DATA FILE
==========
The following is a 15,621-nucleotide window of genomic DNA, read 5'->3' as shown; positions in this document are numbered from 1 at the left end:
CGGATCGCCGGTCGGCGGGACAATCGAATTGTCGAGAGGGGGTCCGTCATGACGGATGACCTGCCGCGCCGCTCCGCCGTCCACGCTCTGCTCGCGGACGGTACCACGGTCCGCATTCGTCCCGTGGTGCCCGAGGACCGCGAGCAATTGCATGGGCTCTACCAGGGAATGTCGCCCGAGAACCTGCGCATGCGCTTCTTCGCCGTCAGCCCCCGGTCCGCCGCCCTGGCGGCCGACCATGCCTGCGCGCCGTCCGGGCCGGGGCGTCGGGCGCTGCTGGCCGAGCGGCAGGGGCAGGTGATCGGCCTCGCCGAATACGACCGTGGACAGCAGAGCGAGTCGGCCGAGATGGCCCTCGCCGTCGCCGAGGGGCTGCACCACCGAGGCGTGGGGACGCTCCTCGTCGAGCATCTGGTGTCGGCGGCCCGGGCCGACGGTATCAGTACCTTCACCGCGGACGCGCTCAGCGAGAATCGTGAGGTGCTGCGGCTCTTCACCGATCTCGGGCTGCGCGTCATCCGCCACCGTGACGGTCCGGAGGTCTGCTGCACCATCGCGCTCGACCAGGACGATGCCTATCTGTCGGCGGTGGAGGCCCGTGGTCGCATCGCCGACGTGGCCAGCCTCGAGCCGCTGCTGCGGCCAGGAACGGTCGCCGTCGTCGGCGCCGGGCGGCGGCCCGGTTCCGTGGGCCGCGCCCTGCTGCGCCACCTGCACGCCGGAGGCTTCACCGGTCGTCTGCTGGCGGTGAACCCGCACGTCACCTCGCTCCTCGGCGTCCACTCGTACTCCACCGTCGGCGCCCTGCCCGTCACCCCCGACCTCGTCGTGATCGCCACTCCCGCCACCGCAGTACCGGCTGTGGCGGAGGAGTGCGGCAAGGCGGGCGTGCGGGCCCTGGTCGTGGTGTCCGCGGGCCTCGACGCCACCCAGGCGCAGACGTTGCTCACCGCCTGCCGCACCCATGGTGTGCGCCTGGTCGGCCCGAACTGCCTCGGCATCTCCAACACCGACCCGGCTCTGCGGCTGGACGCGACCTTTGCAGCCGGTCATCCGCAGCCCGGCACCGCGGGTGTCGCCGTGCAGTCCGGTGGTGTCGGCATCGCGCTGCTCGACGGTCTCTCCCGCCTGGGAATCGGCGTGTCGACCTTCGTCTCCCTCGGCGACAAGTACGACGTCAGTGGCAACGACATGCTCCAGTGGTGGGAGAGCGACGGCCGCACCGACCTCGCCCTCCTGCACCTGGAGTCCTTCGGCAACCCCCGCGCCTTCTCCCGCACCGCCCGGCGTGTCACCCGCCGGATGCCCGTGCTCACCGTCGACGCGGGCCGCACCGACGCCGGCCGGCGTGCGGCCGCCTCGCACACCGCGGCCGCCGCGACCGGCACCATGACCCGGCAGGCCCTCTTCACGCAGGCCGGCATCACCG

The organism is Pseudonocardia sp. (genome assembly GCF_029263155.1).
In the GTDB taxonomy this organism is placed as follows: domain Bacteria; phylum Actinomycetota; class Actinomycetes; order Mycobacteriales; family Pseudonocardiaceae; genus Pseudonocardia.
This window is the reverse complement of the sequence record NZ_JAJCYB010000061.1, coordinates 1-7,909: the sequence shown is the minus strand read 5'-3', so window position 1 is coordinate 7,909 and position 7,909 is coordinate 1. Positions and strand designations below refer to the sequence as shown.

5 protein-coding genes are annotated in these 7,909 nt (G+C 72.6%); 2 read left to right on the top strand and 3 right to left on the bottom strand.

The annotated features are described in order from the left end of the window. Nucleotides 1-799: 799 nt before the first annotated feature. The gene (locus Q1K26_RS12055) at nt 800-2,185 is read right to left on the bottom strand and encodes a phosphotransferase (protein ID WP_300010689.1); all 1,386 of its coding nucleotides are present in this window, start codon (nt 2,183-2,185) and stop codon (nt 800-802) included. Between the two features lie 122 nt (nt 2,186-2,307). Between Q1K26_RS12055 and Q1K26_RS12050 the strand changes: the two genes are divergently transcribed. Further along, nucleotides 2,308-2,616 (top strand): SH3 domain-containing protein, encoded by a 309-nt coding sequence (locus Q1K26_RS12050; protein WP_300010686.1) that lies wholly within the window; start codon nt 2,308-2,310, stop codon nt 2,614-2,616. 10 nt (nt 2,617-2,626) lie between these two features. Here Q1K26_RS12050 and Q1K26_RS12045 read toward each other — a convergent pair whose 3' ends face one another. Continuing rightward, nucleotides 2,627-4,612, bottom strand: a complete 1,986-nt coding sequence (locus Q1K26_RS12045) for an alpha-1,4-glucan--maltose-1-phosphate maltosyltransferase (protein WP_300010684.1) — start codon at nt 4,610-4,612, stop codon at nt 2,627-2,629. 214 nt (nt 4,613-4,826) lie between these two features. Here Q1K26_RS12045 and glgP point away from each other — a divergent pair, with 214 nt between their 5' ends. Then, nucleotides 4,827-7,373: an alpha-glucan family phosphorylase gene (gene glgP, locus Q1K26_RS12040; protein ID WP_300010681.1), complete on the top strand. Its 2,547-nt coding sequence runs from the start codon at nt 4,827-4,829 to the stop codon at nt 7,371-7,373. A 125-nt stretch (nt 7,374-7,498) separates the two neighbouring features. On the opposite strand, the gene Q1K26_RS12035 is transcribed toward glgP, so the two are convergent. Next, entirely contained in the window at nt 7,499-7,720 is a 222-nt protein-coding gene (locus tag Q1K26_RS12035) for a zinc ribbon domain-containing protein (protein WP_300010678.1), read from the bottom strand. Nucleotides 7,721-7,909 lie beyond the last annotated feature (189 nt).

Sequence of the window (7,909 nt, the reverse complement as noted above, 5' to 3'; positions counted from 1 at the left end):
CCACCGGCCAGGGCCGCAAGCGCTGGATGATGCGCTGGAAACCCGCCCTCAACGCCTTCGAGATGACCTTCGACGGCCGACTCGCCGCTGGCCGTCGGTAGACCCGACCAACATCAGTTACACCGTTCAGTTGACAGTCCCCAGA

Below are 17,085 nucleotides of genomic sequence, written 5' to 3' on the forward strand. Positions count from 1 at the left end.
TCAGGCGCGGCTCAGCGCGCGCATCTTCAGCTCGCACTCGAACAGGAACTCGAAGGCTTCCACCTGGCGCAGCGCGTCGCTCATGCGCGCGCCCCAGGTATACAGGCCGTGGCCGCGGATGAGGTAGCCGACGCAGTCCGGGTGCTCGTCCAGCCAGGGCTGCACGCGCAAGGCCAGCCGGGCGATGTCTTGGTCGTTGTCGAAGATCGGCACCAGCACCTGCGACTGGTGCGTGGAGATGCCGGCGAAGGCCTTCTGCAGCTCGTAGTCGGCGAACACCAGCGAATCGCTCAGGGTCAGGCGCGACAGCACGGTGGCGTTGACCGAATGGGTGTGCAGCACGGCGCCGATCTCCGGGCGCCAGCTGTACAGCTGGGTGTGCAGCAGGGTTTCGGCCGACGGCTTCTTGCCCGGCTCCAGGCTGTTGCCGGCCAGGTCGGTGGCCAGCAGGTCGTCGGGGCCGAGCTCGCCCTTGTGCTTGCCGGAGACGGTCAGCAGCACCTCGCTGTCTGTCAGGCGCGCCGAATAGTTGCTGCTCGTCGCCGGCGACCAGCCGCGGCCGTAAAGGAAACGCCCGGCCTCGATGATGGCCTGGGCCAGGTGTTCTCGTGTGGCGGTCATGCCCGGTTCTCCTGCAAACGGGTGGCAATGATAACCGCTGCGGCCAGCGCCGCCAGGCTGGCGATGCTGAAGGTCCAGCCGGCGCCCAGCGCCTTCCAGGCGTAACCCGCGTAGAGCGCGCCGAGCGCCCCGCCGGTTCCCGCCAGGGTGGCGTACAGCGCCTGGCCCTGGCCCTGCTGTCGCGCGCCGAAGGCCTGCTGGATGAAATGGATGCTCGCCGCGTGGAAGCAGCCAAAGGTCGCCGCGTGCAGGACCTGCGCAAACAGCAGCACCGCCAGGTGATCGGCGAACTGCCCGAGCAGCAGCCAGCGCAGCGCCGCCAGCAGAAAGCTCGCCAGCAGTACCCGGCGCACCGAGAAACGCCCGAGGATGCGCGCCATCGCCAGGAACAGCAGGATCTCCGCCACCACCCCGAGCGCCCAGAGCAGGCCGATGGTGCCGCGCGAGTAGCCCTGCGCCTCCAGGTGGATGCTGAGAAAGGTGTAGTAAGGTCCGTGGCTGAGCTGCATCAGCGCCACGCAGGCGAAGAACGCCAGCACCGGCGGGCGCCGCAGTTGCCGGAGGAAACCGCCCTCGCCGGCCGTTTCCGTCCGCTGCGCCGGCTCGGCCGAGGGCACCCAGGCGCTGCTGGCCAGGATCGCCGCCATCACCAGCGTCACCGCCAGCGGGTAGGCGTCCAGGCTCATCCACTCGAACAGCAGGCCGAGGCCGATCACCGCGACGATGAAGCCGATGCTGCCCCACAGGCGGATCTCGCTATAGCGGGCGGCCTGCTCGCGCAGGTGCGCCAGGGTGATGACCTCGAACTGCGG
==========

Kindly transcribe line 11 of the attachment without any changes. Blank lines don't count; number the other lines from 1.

TCAGGCGCGGCTCAGCGCGCGCATCTTCAGCTCGCACTCGAACAGGAACTCGAAGGCTTCCACCTGGCGCAGCGCGTCGCTCATGCGCGCGCCCCAGGTATACAGGCCGTGGCCGCGGATGAGGTAGCCGACGCAGTCCGGGTGCTCGTCCAGCCAGGGCTGCACGCGCAAGGCCAGCCGGGCGATGTCTTGGTCGTTGTCGAAGATCGGCACCAGCACCTGCGACTGGTGCGTGGAGATGCCGGCGAAGGCCTTCTGCAGCTCGTAGTCGGCGAACACCAGCGAATCGCTCAGGGTCAGGCGCGACAGCACGGTGGCGTTGACCGAATGGGTGTGCAGCACGGCGCCGATCTCCGGGCGCCAGCTGTACAGCTGGGTGTGCAGCAGGGTTTCGGCCGACGGCTTCTTGCCCGGCTCCAGGCTGTTGCCGGCCAGGTCGGTGGCCAGCAGGTCGTCGGGGCCGAGCTCGCCCTTGTGCTTGCCGGAGACGGTCAGCAGCACCTCGCTGTCTGTCAGGCGCGCCGAATAGTTGCTGCTCGTCGCCGGCGACCAGCCGCGGCCGTAAAGGAAACGCCCGGCCTCGATGATGGCCTGGGCCAGGTGTTCTCGTGTGGCGGTCATGCCCGGTTCTCCTGCAAACGGGTGGCAATGATAACCGCTGCGGCCAGCGCCGCCAGGCTGGCGATGCTGAAGGTCCAGCCGGCGCCCAGCGCCTTCCAGGCGTAACCCGCGTAGAGCGCGCCGAGCGCCCCGCCGGTTCCCGCCAGGGTGGCGTACAGCGCCTGGCCCTGGCCCTGCTGTCGCGCGCCGAAGGCCTGCTGGATGAAATGGATGCTCGCCGCGTGGAAGCAGCCAAAGGTCGCCGCGTGCAGGACCTGCGCAAACAGCAGCACCGCCAGGTGATCGGCGAACTGCCCGAGCAGCAGCCAGCGCAGCGCCGCCAGCAGAAAGCTCGCCAGCAGTACCCGGCGCACCGAGAAACGCCCGAGGATGCGCGCCATCGCCAGGAACAGCAGGATCTCCGCCACCACCCCGAGCGCCCAGAGCAGGCCGATGGTGCCGCGCGAGTAGCCCTGCGCCTCCAGGTGGATGCTGAGAAAGGTGTAGTAAGGTCCGTGGCTGAGCTGCATCAGCGCCACGCAGGCGAAGAACGCCAGCACCGGCGGGCGCCGCAGTTGCCGGAGGAAACCGCCCTCGCCGGCCGTTTCCGTCCGCTGCGCCGGCTCGGCCGAGGGCACCCAGGCGCTGCTGGCCAGGATCGCCGCCATCACCAGCGTCACCGCCAGCGGGTAGGCGTCCAGGCTCATCCACTCGAACAGCAGGCCGAGGCCGATCACCGCGACGATGAAGCCGATGCTGCCCCACAGGCGGATCTCGCTATAGCGGGCGGCCTGCTCGCGCAGGTGCGCCAGGGTGATGACCTCGAACTGCGG